Joe Mauer at bat and out at first. I’m not going to lie, I have a soft spot for the Twins. Playing the Twins is like playing old friends…old friends that you really want to beat handily, of course. I like a lot of the players on the team. I usually wind up rooting for them in the post season when they outlast the Angels, etc. It was nice to see Mauer playing again, and as catcher too at that. He even got a hit, though I was only pleased for that after the game and only then because it didn’t lead to any runs.
Such a first baseman! By which I mean both of them, of course. Mark Trumbo and Michael Cuddyer chat after Cuddyer reaches first, offering strong anecdotal evidence in support of the Chatty Cathy/First Baseman stereotype. The friendly conversation to total game face in a split second conversion always amuses me.
Cuddyer chats with Erick Aybar when he reaches second too. Yes, this is the same inning. Okay, so Cuddyer is clearly the chattier Cathy, but he’s been a first baseman longer. He knows more people. Give Trumbo time.
Jeff Mathis, Alberto Callaspo and Erick Aybar hang out in the dugout during an Angels at bat. This photo amuses me for two reasons. First, this particular perch seems to be a coveted spot that almost always goes to the pitchers, but for whatever reason the position players got it this game. And two, Jeff Mathis appears to be either giving or receiving hitting advice…no offense Jeff, but I really hope it was the latter.
Vernon Wells is out at first in the 8th inning. Wells had a fine game. He went two for three, walked and scored a run. But I liked the way this photo turned out the best, so there it is.
And as for this evening’s debacle? After four bad starts, I am officially worried that Joel Pineiro has lost hissinker ball to an extant that may be hard to recover from this season…and don’t think my Kaz scars have healed sufficiently that I’m not jumping to dark thoughts about his abilities next season as well. However, as the title of this post suggests, I don’t want to talk about that right now.
Trade deadlines. Unexpected fireworks at the Sunday Angels, Tigers game. And an anniversary. It’s been quite the full weekend. Too full to cram everything into one coherent post so, in no particular order, here are some of the things on my mind:
- I am pleased the Angels didn’t make a move before the non-waiver trade deadline. We could certainly use a reliable bat, but I didn’t see anyone would really help the Angels sufficiently enough to justify what it would cost us to land him. No trading the rookies!! Or the near rookies for that matter!
- The announcers on the national broadcasts, be it ESPN or Fox, are terrible and one of the back-handed perks of being a smaller market team is not having to deal with them very often. On the flip side of this equation, hearing someone new drool in surprise over Peter Bourjos’ speed in the outfield, Mark Trumbo’s bat, Howie Kendrick’s clutch glove and the like never gets old.
- If he had to get tossed, I wish Jered Weaver had gotten himself tossed one inning earlier because that finally got the offense awake and fired up enough to score some runs. With one more inning, who knows what could have happened.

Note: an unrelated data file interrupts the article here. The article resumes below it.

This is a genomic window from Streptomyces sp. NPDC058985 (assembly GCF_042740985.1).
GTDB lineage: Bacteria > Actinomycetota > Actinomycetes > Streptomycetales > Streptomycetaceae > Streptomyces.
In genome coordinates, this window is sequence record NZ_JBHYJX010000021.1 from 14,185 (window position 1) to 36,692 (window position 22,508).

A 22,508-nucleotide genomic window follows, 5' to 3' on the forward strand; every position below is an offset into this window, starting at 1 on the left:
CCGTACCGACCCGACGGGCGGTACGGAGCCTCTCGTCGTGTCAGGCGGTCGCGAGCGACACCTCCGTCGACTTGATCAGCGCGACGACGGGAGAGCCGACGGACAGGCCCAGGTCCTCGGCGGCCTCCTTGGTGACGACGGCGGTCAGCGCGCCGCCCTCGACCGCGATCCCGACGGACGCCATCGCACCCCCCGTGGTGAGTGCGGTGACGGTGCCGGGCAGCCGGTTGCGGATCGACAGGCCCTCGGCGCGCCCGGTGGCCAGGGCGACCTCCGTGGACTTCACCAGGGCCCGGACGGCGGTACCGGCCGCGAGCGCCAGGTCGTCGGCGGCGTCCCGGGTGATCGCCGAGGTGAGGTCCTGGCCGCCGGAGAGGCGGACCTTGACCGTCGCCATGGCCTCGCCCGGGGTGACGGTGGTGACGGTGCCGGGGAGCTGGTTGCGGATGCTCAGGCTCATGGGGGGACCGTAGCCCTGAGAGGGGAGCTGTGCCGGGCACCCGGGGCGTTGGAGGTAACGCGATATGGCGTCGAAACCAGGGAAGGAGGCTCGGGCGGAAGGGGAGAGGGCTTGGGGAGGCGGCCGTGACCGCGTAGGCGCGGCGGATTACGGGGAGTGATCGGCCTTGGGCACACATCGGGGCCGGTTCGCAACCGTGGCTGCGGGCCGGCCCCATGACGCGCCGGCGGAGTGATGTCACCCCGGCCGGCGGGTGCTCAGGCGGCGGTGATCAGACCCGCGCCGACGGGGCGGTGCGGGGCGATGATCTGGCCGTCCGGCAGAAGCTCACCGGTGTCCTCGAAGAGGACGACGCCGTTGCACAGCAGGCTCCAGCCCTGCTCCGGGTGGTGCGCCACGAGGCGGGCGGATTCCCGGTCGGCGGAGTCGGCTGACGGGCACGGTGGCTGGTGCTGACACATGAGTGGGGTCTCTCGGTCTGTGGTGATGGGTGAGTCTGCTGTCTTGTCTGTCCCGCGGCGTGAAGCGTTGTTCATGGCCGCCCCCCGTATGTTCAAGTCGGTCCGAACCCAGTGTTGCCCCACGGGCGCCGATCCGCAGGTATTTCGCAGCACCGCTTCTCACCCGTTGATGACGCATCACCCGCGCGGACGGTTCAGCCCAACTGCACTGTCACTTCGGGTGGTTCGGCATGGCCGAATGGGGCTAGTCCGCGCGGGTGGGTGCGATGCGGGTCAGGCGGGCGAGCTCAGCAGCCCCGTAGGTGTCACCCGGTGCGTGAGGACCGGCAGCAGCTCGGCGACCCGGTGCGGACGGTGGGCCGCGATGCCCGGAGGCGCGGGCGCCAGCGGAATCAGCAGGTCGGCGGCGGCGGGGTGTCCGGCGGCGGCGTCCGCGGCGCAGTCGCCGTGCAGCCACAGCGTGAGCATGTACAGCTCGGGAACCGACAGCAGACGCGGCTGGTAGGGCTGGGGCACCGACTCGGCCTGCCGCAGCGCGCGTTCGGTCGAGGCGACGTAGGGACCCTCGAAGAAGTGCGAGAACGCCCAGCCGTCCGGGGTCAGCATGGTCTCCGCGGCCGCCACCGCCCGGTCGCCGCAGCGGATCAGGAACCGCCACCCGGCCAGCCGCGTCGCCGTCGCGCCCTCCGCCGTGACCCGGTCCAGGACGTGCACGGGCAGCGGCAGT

- About Weaver getting tossed. Usually the amount of trash talk that goes on during a game is entertaining and probably helps guys keep a competitive edge. When it gets carried away, however, I feel the urge to knock heads together and tell everyone involved to grow up and just play baseball. This should have been over and done with after Weaver barked at Magglio Ordonez (who likely was just waiting to see if it was fair) and he came by the mound a few innings later for a little chat. But then things had to get even more stupid. Carlos Guillen was no more waiting to make sure the ball was fair than Weaver accidentally let the ball slip at Alex Avila’s head. Enough already!
- Of course, I finally sat down with the game just in time for the real blowup in the 7th inning and had to catch up on the preliminaries leading up to it after the fact. Seth and I have been trying to get in extra long bike rides every other Sunday or so, today we tackled the San Gabriel River Trail…all of it. 38.9 miles from the trail head one long block above our house in Azusa down the river all the way to the ocean in Seal Beach. It was absolutely awesome!! But grueling enough that I didn’t have it in me to tack on one last mile’s tour around the parking lot after we left the trail to make it an even 40. Today, my jurisdiction ended right here, when the trail did. Next time.
- In his post game interview today, Justin Verlander referred to Erik Aybar’s bunt “attempt” in the 8th inning as bush league. No, sweetheart, that wasn’t bush league. Your throw to first? Now that was bush league. I’m sorry, but I have never understood the “unwritten rule” against busting up a no-hitter with a bunt. Is the team being no hit supposed to just roll over and let the opposing pitcher have the no hitter? Hell no. That cheapens the whole concept. A baseball team should continue trying to win, no hitter or not, by whatever means they have at their disposal. And if you are a Cy Young candidate caliber pitcher in the middle of a no hitter, and a guy who routinely leads the league in bunt singles comes up to bat, and you aren’t prepared for him to do just that, is that really something you want to admit to in public, let alone gripe about? Truly it defies logic.